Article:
Brooklyn Journal of International Law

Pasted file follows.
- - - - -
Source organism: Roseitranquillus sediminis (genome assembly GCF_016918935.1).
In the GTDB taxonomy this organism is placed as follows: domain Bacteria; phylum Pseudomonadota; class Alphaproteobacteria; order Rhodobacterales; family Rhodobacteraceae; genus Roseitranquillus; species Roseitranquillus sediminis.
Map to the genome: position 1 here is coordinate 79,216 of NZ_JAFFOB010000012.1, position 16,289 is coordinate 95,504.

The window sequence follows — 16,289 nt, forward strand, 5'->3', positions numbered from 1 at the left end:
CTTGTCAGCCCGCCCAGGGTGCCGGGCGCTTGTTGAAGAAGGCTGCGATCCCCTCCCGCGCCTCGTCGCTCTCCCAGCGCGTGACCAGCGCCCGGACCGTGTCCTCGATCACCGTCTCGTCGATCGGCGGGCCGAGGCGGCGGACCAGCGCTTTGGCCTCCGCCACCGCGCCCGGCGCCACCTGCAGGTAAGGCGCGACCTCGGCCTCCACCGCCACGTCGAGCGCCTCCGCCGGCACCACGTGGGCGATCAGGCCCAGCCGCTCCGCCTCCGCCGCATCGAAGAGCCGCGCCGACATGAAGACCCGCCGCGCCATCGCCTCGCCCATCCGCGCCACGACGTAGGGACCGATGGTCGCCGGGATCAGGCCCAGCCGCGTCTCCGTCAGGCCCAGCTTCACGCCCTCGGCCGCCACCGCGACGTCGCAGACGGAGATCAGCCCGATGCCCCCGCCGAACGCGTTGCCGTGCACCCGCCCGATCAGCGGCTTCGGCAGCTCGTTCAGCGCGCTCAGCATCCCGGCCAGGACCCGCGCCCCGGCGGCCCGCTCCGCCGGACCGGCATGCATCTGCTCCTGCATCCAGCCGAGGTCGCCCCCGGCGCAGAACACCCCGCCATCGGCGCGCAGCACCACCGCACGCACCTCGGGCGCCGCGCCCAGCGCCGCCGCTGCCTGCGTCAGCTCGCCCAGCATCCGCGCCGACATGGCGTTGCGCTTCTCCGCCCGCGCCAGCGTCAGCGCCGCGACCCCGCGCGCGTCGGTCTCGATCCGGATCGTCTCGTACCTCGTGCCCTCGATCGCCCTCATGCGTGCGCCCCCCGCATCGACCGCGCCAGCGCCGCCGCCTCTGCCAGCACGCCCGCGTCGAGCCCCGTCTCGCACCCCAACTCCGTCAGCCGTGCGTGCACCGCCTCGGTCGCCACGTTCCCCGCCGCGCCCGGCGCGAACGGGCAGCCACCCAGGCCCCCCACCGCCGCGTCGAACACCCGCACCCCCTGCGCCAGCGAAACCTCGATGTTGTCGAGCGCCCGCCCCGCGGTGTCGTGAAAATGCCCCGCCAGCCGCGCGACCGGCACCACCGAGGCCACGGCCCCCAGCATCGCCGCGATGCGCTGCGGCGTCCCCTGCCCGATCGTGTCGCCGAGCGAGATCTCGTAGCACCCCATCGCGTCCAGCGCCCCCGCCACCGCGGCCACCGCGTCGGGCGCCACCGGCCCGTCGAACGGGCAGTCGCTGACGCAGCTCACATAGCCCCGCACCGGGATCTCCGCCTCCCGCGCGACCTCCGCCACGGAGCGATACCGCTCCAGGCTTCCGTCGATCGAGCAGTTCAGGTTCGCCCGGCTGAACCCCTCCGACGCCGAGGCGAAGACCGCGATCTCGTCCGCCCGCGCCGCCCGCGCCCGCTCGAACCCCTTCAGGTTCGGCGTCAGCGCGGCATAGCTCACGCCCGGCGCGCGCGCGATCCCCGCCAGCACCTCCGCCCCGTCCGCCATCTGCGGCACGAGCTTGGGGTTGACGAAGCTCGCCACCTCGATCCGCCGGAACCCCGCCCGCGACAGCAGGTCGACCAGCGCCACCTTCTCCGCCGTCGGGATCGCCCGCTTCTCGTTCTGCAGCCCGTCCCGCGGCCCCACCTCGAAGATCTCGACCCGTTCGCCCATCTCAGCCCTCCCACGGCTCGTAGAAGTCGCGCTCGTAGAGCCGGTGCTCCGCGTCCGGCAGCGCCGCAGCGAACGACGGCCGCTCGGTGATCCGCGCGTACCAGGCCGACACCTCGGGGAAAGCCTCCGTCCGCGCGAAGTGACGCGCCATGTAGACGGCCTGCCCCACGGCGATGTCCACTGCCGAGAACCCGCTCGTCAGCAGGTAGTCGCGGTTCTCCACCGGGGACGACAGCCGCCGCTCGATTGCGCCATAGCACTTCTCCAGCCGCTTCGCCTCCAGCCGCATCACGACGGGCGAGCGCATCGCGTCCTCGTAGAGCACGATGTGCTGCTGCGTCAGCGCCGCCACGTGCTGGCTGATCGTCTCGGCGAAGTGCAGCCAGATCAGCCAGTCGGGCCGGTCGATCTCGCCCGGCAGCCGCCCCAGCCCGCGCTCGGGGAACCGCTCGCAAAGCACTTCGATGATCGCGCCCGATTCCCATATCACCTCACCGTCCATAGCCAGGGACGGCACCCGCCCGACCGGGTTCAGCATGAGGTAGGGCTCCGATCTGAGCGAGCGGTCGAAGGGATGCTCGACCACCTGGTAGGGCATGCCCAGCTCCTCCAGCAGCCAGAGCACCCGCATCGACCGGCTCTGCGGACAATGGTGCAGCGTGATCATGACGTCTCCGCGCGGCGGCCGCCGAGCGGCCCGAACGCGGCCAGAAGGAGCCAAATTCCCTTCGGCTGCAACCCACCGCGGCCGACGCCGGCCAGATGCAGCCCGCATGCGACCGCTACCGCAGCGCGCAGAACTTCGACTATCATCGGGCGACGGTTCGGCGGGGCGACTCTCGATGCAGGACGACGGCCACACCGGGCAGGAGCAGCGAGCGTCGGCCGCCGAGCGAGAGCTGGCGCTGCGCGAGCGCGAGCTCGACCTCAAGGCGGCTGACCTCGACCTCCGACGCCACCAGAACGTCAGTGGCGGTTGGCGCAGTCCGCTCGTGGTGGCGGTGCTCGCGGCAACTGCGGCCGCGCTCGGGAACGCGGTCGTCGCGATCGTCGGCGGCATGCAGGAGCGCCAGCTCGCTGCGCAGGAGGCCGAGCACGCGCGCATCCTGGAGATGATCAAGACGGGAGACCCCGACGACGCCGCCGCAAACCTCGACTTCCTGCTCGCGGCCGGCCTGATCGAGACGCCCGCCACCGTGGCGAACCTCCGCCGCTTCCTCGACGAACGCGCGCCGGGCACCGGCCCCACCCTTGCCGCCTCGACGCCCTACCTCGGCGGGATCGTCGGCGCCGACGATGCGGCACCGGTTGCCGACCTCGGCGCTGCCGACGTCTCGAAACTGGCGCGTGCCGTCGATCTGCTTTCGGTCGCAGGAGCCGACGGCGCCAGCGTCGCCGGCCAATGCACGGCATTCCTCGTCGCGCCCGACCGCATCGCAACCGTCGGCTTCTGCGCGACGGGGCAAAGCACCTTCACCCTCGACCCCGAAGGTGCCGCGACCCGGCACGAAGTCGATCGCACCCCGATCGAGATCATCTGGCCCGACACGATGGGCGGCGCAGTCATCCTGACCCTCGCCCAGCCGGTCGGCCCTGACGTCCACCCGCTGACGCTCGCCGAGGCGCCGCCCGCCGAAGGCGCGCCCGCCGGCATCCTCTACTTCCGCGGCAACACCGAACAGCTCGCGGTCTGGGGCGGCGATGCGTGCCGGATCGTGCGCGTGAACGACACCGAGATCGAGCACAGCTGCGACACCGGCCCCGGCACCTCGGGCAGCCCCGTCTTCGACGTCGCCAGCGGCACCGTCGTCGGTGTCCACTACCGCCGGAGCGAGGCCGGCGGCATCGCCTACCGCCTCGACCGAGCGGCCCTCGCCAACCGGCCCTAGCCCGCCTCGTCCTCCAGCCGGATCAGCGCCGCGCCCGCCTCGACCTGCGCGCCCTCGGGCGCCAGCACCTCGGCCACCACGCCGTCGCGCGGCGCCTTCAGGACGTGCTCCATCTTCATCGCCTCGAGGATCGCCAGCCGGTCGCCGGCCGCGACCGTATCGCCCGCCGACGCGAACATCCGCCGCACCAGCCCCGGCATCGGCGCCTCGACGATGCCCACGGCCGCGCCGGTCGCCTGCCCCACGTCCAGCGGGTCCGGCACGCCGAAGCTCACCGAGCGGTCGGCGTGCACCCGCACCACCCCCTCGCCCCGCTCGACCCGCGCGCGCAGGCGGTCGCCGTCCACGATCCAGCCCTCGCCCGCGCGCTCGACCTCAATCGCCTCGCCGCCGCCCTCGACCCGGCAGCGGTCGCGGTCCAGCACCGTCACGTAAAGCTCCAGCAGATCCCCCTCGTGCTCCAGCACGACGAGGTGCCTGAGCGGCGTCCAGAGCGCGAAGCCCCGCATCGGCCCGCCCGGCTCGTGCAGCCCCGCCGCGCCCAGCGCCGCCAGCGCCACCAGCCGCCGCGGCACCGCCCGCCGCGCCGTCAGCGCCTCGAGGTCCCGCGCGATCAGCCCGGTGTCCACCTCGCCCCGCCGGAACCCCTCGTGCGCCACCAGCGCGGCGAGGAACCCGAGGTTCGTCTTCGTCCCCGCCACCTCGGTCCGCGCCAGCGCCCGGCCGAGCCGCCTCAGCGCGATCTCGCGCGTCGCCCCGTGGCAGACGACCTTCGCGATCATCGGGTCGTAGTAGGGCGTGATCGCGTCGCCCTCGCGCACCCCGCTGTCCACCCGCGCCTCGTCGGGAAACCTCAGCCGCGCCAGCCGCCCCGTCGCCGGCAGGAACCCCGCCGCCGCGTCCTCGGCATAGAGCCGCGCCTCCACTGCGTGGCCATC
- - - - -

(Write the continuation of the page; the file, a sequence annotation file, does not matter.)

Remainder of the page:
Brand protection is highly sought after by large organizations that seek to monetize valuable intellectual property. At the international level, treaties such as the TRIPS Agreement allow for protection amongst signatory nations. As a leader in the international sports field, FIFA has capitalized on its well-known brand throughout the world through the selling of merchandise and licensing to influential third parties. With the occurrence of the World Cup every four years, FIFA strives to uphold the high revenue it earns through its wide intellectual property portfolio. As the World Cup host country prepares for the tournament, it must abide by FIFA’s stringent regulations, including the requirement to protect the FIFA brand by any means necessary. This Note analyzes the legislative and judicial issues posed through these strict regulations as World Cup host countries are burdened with the task of implementing and amending laws in order to protect FIFA’s brand when the World Cup is in session. This Note examines the most recent World Cup tournaments and how the host countries needed to adapt when facing these challenges, while also comparing the similar challenges faced during the preparation for the Olympic Games. In conclusion, this Note proposes possible solutions to ease the legislative burdens of World Cup host countries while maintaining brand protection for FIFA.